Animals have rights.

Trees have rights.

Rivers have rights.

Mountains have rights.

Oceans have rights.

Planets have rights.

Stars have rights.

The rights of non-human beings, of course, are not the same rights as those of human beings, although there is certainly some overlap. To every people, its own law; to every being, its own rights.

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Posted by on in Culture Blogs
A Call to Pagan Artists

 If you build the candy cottage, the children will come.

 

So: the well-heeled patron (or matron) of the pagan arts comes to you and says: “I want a temple, expense no object.”

What would you design?

What will the pagan temples of the future look like?

The New Paganisms are, for the most part, young religions, virtually all under 100 years old. For various reasons that I won't go into here, temple-building hasn't so far been a priority for us.

But that won't always be the case.

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  • Sarah Avery
    Sarah Avery says #
    The complex needs an outdoor amphitheater, so we can reboot the Dionysia and any other performance-related sacred activities. It w
  • Steven Posch
    Steven Posch says #
    Goddess bless 'em. And of course there's the new Asatruarfelgid hoff-in-building in Reyjavik: I've seen sketches but no blueprints
  • Anne Newkirk Niven
    Anne Newkirk Niven says #
    Not sure about "large scale" but may I be so bold as to point out the Cascadia druids blog about building their shrines, right on
  • Steven Posch
    Steven Posch says #
    May we both live to see it, Michelle, even so.
  • Michelle Gruben
    Michelle Gruben says #
    Interesting! I believe there is some Pagan temple planning astir, albeit in the realm of fantasy film/fiction. I'll bet you anythi

Posted by on in Culture Blogs
Are Easter and Ishtar Related?

Contrary to what you may read in the local papers a few weeks from now, there's no historical connection between Easter and Ishtar.

Easter is the modern English name of the pan-Indo-European Dawn Goddess, also known as Ostara, Aušrine, Austra, Aurora, Eos, Ushas, and by many other names. All these names clearly derive from the Proto-Indo-European root for 'east.'

Ishtar is the Akkadian ('Babylonian') name of the pan-Semitic goddess known to the Greeks as Astarte, the Phoenicians as 'Ashtárt, and the Hebrews as 'Ashtóreth (originally 'Ashtéret). The name's original meaning remains unclear.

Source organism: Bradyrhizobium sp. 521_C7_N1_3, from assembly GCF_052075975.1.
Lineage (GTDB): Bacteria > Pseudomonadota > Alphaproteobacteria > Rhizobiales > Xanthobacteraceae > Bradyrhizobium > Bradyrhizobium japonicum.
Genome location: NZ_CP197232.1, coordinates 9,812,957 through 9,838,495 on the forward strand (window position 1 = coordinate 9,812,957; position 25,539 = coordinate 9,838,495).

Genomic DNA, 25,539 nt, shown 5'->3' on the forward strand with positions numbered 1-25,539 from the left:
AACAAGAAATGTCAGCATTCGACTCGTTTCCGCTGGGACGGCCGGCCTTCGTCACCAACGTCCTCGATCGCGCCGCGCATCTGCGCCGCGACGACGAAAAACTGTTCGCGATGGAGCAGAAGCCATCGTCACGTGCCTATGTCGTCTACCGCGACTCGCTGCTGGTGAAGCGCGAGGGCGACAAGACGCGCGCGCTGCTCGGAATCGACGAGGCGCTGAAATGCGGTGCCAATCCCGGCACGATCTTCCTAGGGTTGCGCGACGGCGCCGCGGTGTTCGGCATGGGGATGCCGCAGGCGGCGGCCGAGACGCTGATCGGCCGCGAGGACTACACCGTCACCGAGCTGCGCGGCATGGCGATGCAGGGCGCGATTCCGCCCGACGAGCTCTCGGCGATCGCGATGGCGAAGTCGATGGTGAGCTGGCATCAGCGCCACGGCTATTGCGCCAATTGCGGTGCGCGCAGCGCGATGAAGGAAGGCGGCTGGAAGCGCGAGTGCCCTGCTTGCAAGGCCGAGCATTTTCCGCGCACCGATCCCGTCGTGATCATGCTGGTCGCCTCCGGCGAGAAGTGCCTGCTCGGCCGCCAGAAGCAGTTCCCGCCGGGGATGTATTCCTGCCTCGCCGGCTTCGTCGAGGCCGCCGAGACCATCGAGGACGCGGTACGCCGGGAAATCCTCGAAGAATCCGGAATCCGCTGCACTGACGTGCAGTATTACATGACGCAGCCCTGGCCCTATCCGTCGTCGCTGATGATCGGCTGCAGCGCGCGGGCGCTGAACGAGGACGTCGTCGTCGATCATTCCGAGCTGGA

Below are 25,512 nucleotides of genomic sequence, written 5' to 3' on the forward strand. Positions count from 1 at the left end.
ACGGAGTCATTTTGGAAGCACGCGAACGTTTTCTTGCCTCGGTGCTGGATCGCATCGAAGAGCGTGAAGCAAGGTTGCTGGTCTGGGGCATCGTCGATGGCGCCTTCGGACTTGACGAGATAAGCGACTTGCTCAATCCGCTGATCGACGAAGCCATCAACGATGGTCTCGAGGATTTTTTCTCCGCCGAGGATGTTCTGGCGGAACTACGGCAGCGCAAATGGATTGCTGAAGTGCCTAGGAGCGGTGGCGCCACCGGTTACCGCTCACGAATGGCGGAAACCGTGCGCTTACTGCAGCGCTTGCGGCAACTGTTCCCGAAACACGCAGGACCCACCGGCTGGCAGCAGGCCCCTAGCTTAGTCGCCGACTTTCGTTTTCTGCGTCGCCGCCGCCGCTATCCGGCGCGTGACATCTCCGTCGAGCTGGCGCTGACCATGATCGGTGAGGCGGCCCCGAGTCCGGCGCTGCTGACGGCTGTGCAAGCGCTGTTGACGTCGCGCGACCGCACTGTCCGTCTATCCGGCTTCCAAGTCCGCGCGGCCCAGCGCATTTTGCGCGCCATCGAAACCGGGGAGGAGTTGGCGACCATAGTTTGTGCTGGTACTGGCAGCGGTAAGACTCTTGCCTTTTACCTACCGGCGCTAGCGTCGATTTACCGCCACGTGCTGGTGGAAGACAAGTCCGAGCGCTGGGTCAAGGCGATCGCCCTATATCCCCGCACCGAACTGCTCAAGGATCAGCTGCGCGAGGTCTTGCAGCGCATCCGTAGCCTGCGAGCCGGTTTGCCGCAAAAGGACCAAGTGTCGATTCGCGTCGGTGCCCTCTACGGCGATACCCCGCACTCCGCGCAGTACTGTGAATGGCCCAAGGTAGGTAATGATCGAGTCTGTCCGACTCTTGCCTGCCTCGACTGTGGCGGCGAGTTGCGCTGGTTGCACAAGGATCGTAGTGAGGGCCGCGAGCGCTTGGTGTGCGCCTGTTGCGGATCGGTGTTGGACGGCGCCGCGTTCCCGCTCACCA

There's no known historical connection between these goddesses (or, better perhaps, families of goddesses). One is Indo-European, the other Semitic.

The fact that the Indo-European name is clearly derivable from an Indo-European root precludes the possibility that Indo-European speakers could have borrowed her from Semitic cultures. Although the origin of the Semitic name remains unclear, the fact that the goddess was already known among Semitic-speakers before their initial contacts with Indo-European-speaking peoples precludes the possibility of borrowing in the other direction as well.

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  • Steven Posch
    Steven Posch says #
    Seems dubious to me. My Sanskrit dictionary turns up Asharha as a month-name (June-July). Asherah's links to the sea are unclear;
  • Anthony Gresham
    Anthony Gresham says #
    In "Crete to Egypt: Missing Links of the Rigveda" Dr. Liny Srinivasan links the Canaanite Asherah to the Minoan As-sa-sa-ra, the B

Posted by on in Culture Blogs
The Ever-Young Goddess

Hail Dawn, goddess of many names!

 

Éostre (Old English, West Saxon dialect) AY-aw-streh (ay as in say, aw as in awe)

Éastre (Old English, Northumbrian dialect). AY-ah-streh (ay as in say)

Both forms are used by contemporary pagans. Occasionally—probably under the influence of Ostara—written Oestre. (Technically, this form is historically incorrect, if you care about such things.)

*Ôstarâ (Old High German) OH-sta-ra (but most English-speakers say oh-STAR-a; technically, this is historically incorrect, if you care about such things.)

Name reconstructed by the Brothers Grimm. Probably the most frequently-used name for the goddess, and her springtime festival, among contemporary pagans and heathens.